Movies: Letter of the Law for Letters to Juliet

Summit Entertainment is battling over rights to its upcoming film Letters to Juliet, which is currently scheduled for a May release. It is based on the 2006 book Letters to Juliet: Celebrating Shakespeare's Greatest Heroine, the Magical City of Verona, and the Power of Love by Lise Friedman and Ceil Friedman (Stewart, Tabori and Chang, $24.95, 9781584795353/1584795352), which was optioned by Summit.

"The story shows how for the past 100 years, visitors to a Franciscan monastery in Verona have left letters to Juliet seeking love advice, and how a local group in Verona called the 'Club di Giulietta' has taken it upon itself to answer these letters," according to the Hollywood Reporter, which noted that Ergoarts, Inc., "claims it has rights to the story after making a licensing agreement with the Club di Giulietta and its leader. Since 2006, Ergoarts has pursued first the book authors, and then Summit, demanding that Letters to Juliet be stopped."

Summit is now asking a New York district court to declare that its film "doesn't violate copyright, privacy rights, publicity rights, trademark, contract, nor does it tortiously interfere with any contractual relationship between ErgoArts and the Club di Giulietta," THR wrote.

 


Books & Authors

Book Brahmin: Anthony Horowitz

British author Anthony Horowitz's childhood is the stuff of Dickens novels: his wealthy father, on the verge of bankruptcy, extracted the family fortune from Swiss banks, set up a new account under an alias, then died, leaving the family with no idea of the money's whereabouts. Clearly the seeds for riveting fiction were planted, as the Alex Rider series proves. The books have topped bestseller lists and have been translated into 28 languages. In Crocodile Tears, published last November by Philomel/Penguin, the eighth book starring the intrepid teenage hero, Alex takes on a criminal posing as a philanthropist who uses charitable donations as a means to an apocalyptic end (including black-tie card game fundraisers and exploding gel pens). If in ingenuity and spirit Alex Rider bears a resemblance to a certain 007, you'll soon see why....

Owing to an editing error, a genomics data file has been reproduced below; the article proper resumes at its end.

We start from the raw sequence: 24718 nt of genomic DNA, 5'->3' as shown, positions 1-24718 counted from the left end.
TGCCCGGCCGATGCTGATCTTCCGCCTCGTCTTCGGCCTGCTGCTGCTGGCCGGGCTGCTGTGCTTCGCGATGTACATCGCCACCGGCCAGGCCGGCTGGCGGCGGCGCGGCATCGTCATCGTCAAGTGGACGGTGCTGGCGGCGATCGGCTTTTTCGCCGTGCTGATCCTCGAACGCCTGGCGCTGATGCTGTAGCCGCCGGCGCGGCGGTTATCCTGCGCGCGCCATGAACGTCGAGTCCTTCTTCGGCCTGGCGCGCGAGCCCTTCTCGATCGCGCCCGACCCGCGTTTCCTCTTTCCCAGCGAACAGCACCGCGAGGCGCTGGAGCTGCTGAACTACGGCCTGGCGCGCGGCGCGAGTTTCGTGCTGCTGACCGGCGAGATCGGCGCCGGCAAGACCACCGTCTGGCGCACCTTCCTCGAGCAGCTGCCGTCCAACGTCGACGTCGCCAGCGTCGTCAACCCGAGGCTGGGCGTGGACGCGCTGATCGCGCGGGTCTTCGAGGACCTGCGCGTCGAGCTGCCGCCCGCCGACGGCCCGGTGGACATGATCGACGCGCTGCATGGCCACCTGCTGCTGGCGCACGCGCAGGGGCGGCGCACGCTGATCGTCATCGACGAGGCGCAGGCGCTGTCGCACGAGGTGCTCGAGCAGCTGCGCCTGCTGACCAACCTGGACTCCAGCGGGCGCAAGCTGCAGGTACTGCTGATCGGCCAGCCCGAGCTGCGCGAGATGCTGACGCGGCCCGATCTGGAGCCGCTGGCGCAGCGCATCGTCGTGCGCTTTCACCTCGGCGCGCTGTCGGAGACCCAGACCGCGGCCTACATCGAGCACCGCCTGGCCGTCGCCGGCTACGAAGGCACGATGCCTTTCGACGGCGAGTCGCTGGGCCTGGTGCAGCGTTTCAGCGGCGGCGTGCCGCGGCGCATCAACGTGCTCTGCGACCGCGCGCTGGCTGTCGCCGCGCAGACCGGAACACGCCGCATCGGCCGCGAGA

On your nightstand now:

Under the Dome
by Stephen King. Lustrum by Robert Harris. Martin Chuzzlewit by Charles Dickens. Big fat reads for the Christmas vacation.

Favorite book when you were a child:

My reading life started with Hergé's adventures of Tintin. Then I moved on to Willard Price's Adventure series, which I simply devoured.

Your top five authors:

Charles Dickens, George Orwell, George Gissing, Ian Fleming, Stephen King

Book you've faked reading:

I claim to have read all of Dickens but actually have never got through Our Mutual Friend.

Book you're an evangelist for:

The Caine Mutiny
by Herman Wouk. A fantastic book for teenagers after they finish with YA literature, and one of the greatest books ever written about war.

Book you've bought for the cover:

Sorry. I've never bought a book for its cover.

Book that changed your life:

Goldfinger by Ian Fleming. Forty years later, it would inspire Alex Rider. Great cover, too, now I come to think of it.

Favorite line from a book:

"The past is a foreign country; they do things differently there." --opening of The Go-Between by L.P. Hartley

Favorite book on writing:

Adventures in the Screen Trade by William Goldman

Book you most want to read again for the first time:

The Lord of the Rings
. I tried it a second time and didn't enjoy it.